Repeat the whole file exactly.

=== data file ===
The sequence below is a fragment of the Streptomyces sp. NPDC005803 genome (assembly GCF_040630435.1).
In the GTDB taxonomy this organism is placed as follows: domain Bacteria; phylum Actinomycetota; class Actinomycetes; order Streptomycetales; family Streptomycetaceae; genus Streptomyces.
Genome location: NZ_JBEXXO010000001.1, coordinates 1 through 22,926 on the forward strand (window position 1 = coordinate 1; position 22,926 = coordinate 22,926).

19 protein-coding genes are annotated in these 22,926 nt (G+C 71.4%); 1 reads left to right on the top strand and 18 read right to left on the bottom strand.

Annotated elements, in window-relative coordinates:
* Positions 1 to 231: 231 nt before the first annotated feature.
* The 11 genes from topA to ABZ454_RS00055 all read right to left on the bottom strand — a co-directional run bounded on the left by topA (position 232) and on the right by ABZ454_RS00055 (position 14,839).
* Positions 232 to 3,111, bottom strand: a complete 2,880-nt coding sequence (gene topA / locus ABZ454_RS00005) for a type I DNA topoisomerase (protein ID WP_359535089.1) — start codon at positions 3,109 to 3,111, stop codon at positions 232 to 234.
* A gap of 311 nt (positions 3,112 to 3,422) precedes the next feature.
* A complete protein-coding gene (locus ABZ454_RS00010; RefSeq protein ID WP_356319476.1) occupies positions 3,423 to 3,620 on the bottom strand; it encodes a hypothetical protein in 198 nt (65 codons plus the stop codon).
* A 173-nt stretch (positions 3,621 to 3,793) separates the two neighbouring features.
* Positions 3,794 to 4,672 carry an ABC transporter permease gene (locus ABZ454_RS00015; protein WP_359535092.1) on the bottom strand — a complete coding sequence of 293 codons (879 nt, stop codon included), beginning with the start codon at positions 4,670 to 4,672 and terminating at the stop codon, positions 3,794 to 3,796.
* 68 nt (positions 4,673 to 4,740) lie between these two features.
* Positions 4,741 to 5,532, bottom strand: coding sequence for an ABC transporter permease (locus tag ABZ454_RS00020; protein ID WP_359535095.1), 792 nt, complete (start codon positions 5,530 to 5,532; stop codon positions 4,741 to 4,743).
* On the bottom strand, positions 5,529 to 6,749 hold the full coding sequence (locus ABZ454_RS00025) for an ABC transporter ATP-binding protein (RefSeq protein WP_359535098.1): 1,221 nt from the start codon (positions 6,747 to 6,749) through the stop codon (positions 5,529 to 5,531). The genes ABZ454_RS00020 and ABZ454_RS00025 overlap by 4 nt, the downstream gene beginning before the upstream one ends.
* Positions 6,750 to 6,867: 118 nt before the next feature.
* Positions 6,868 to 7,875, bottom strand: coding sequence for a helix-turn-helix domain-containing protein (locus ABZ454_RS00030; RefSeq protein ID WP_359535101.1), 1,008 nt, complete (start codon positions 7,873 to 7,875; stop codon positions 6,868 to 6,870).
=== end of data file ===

The sequence below is a fragment of the Streptomyces sp. NPDC005803 genome (assembly GCF_040630435.1).
In the GTDB taxonomy this organism is placed as follows: domain Bacteria; phylum Actinomycetota; class Actinomycetes; order Streptomycetales; family Streptomycetaceae; genus Streptomyces.
Genome location: NZ_JBEXXO010000001.1, coordinates 1 through 22,926 on the forward strand (window position 1 = coordinate 1; position 22,926 = coordinate 22,926).

19 protein-coding genes are annotated in these 22,926 nt (G+C 71.4%); 1 reads left to right on the top strand and 18 read right to left on the bottom strand.

Annotated elements, in window-relative coordinates:
* Positions 1 to 231: 231 nt before the first annotated feature.
* The 11 genes from topA to ABZ454_RS00055 all read right to left on the bottom strand — a co-directional run bounded on the left by topA (position 232) and on the right by ABZ454_RS00055 (position 14,839).
* Positions 232 to 3,111, bottom strand: a complete 2,880-nt coding sequence (gene topA / locus ABZ454_RS00005) for a type I DNA topoisomerase (protein ID WP_359535089.1) — start codon at positions 3,109 to 3,111, stop codon at positions 232 to 234.
* A gap of 311 nt (positions 3,112 to 3,422) precedes the next feature.
* A complete protein-coding gene (locus ABZ454_RS00010; RefSeq protein ID WP_356319476.1) occupies positions 3,423 to 3,620 on the bottom strand; it encodes a hypothetical protein in 198 nt (65 codons plus the stop codon).
* A 173-nt stretch (positions 3,621 to 3,793) separates the two neighbouring features.
* Positions 3,794 to 4,672 carry an ABC transporter permease gene (locus ABZ454_RS00015; protein WP_359535092.1) on the bottom strand — a complete coding sequence of 293 codons (879 nt, stop codon included), beginning with the start codon at positions 4,670 to 4,672 and terminating at the stop codon, positions 3,794 to 3,796.
* 68 nt (positions 4,673 to 4,740) lie between these two features.
* Positions 4,741 to 5,532, bottom strand: coding sequence for an ABC transporter permease (locus tag ABZ454_RS00020; protein ID WP_359535095.1), 792 nt, complete (start codon positions 5,530 to 5,532; stop codon positions 4,741 to 4,743).
* On the bottom strand, positions 5,529 to 6,749 hold the full coding sequence (locus ABZ454_RS00025) for an ABC transporter ATP-binding protein (RefSeq protein WP_359535098.1): 1,221 nt from the start codon (positions 6,747 to 6,749) through the stop codon (positions 5,529 to 5,531). The genes ABZ454_RS00020 and ABZ454_RS00025 overlap by 4 nt, the downstream gene beginning before the upstream one ends.
* Positions 6,750 to 6,867: 118 nt before the next feature.
* Positions 6,868 to 7,875, bottom strand: coding sequence for a helix-turn-helix domain-containing protein (locus ABZ454_RS00030; RefSeq protein ID WP_359535101.1), 1,008 nt, complete (start codon positions 7,873 to 7,875; stop codon positions 6,868 to 6,870).